Read more of this story at Slashdot.








EFF Calls for the Release of Vietnamese Blogger Dang Xuan Dieu

EFF's Deeplinks -

EFF has criticized Vietnam's crackdown on independent media and bloggers for years, including the imprisonment of Le Quoc Quan and attempts to spy on bloggers and journalists using malware. We are heartened to learn of last week's release of Vietnamese blogger Dieu Cay, but today we join with organizations including Viet Tan, Access, and PEN International to call on the Vietnamese government to immediately release blogger and activist Dang Xuan Dieu, who is serving a 13-year sentence for "attempting to overthrow the government" in response to his advocating for education for children living in poverty, aid to people with disability, and religious freedom in Vietnam. We are especially alarmed by reports Dieu's mistreatment in prison, including humiliation, beatings, and torture.

The mistreatment of Dieu must cease immediately and his unlawful imprisonment must end.

The full text of the letter is available below:

Life of Vietnamese Activist in Danger Due to Gross Mistreatment in Prison

The Vietnamese government should immediately cease the ill-treatment, physical and psychological abuse of Dang Xuan Dieu while in arbitrary detention. News reports of Dang Xuan Dieu being forced to sleep and eat next to his excrement; denied access to adequate food, clean drinking water and regular showers; and subjected to humiliation and torture reveal the inhumane conditions of his detention.

In January 2013, together with 13 activists Dang Xuan Dieu was sentenced to 13 years in prison for “attempting to overthrow the government” based on his work as a community organizer who advocated for education for children living in poverty and aid to people with disability and his writings that highlighted the Vietnamese government’s religious persecution.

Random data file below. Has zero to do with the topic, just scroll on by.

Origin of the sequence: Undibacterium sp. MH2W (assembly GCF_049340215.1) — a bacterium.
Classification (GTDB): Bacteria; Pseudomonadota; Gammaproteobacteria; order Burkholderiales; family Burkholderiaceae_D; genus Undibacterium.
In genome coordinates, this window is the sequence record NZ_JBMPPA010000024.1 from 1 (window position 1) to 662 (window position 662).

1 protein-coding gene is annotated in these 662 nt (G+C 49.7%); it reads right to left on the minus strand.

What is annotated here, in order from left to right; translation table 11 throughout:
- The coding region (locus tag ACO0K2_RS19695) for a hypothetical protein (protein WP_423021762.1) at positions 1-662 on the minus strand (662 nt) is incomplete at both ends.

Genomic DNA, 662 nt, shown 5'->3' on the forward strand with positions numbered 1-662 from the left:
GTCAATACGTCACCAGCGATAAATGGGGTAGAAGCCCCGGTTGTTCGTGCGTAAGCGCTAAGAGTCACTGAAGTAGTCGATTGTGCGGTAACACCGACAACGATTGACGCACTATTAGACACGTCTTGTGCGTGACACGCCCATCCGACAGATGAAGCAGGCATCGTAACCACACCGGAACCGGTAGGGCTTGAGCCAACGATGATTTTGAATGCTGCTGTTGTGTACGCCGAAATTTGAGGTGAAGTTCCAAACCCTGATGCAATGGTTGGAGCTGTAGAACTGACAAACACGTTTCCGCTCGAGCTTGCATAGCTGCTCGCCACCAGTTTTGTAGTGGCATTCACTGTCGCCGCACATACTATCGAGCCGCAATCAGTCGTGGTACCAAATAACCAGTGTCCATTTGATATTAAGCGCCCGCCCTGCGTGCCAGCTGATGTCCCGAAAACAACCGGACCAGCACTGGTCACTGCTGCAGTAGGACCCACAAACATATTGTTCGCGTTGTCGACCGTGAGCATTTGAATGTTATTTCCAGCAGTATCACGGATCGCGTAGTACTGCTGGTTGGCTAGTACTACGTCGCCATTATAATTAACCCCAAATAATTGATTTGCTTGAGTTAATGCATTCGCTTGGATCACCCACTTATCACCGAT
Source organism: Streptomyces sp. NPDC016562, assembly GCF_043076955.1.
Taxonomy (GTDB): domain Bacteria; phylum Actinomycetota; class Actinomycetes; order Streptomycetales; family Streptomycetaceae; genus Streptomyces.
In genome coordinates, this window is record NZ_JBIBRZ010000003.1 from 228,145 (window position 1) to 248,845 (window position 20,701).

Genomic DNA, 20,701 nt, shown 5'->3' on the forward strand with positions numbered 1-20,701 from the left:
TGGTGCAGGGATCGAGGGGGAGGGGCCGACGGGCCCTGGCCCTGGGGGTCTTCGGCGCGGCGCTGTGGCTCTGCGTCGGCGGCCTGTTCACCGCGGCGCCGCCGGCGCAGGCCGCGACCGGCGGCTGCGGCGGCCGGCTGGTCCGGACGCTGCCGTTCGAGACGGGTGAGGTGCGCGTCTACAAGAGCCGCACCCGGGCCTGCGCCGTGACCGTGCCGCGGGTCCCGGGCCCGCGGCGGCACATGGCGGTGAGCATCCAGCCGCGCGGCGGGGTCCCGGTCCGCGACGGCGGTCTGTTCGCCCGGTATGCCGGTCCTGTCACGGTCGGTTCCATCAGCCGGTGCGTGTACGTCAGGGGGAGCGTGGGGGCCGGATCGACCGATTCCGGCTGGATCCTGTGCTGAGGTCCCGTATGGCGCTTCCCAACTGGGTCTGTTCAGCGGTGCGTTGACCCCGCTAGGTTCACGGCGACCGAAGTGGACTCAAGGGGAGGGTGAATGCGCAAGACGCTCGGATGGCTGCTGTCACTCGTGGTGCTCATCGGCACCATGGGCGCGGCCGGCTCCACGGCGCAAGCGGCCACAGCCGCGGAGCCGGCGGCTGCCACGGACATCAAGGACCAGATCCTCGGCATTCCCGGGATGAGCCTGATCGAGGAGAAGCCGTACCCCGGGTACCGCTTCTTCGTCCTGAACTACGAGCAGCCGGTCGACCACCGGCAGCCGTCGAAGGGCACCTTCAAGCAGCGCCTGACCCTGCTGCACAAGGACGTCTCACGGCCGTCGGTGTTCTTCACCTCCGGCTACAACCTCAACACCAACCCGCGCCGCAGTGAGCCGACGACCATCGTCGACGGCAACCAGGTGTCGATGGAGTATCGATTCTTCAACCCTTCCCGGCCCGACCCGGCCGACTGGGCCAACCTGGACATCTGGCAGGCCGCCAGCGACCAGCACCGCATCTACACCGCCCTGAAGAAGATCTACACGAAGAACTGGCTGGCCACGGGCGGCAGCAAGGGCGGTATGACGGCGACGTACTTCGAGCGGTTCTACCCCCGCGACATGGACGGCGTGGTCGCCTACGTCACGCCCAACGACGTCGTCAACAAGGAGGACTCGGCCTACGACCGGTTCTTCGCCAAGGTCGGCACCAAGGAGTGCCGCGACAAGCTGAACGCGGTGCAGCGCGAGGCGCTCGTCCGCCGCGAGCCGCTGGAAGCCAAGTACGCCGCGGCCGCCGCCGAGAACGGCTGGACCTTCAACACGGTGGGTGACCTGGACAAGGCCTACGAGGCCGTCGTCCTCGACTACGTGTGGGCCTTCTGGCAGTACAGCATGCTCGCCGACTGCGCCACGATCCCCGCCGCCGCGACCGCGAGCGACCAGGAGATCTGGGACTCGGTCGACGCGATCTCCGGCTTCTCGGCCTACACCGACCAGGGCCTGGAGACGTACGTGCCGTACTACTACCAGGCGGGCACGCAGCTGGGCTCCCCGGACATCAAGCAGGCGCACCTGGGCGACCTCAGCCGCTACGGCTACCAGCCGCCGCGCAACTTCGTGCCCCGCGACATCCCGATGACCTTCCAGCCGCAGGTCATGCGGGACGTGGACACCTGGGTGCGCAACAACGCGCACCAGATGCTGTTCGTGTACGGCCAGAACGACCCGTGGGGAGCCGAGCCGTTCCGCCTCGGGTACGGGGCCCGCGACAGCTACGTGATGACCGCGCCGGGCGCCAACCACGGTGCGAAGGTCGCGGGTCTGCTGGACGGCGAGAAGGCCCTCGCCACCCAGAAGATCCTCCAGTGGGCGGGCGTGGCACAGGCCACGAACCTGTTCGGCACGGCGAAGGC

International human rights organizations, elected officials and foreign embassies in Hanoi have called for Dang Xuan Dieu’s immediate release. The United Nations Working Group on Arbitrary Detention has ruled that Dang Xuan Dieu and his fellow activists’ detention was arbitrary and unlawful.

According to reports, Dang Xuan Dieu, who is currently serving one of the longest politically motivated sentences in Vietnam, has been held in solitary confinement and subject to physical and psychological abuse as punishment for protesting his ill. On several occasions, prison officials forced Dang Xuan Dieu to “model” while other prisoners painted him into a “half-human/half-beast” figure.

Dang Xuan Dieu has been on prolonged hunger strikes since April 2014 to demand better treatment. In retaliation, prison officials act with impunity and have reportedly let other prisoners beat and treat Dang Xuan Dieu like a “slave.”

Despite the signing of the UN Convention Against Torture and Other Cruel, Inhuman or Degrading Treatment or Punishment last November, according to reports from those in detention, the Vietnamese government continues to show blatant disregard for the humane treatment of prisoners.

In light of these reports, we call on foreign embassies in Hanoi to make every effort to visit Dang Xuan Dieu in prison and monitor his health. Attention from distinguished international personnel can and will improve his conditions.

The Vietnamese government must release Dang Xuan Dieu immediately and unconditionally and must take all steps to provide him and other prisoners with humane treatment and appropriate access to sanitary facilities in accordance with their international obligations.

For more information, please contact:

ACAT France
Christine Laroque, Asia Programs Manager, laroque@acatfrance.fr and +33
1 40 40 74 09

Access
Jochai Ben-Avie, Policy Director, jochai@accessnow.org and +1 347 806 9531

Electronic Frontier Foundation
Eva Galperin, Global Policy Analyst, eva@eff.org and +1 415 436 9333 ex. 111

English PEN
Cat Lucas, Writers at Risk Programme Manager, cat@englishpen.org and +44 20 7324 2539

Media Legal Defence Initiative
Nani Jansen, Legal Director, nani.jansen@mediadefence.org and +44 780 540 4089

PEN International
Cathy McCann, Researcher, Cathy.McCann@pen-international.org and +44 20 7405 0338

Viet Tan
Hoang Tu Duy, Spokesperson, dhoang@viettan.org and +1 202 596 7951

Related Issues: Free SpeechBloggers' RightsInternational
Share this:   ||  Join EFF

Alienware 13 gaming laptop supports optional desktop graphics cards

Liliputing -

Dell unveiled a new 13 inch gaming laptop this summer, and now the Alienware 13 available for purchase for $999 and up. It’s the company’s smallest laptop designed for gaming and it combines an Intel Haswell processor with NVIDA GeForce GTX 860M graphics, 802.11ac WiFi an Ethernet jack, HDMI and mini DisplayPort, and 52 Whr battery. […]

Alienware 13 gaming laptop supports optional desktop graphics cards is a post from: Liliputing

Pages

Subscribe to debianHELP aggregator - Geek Stuff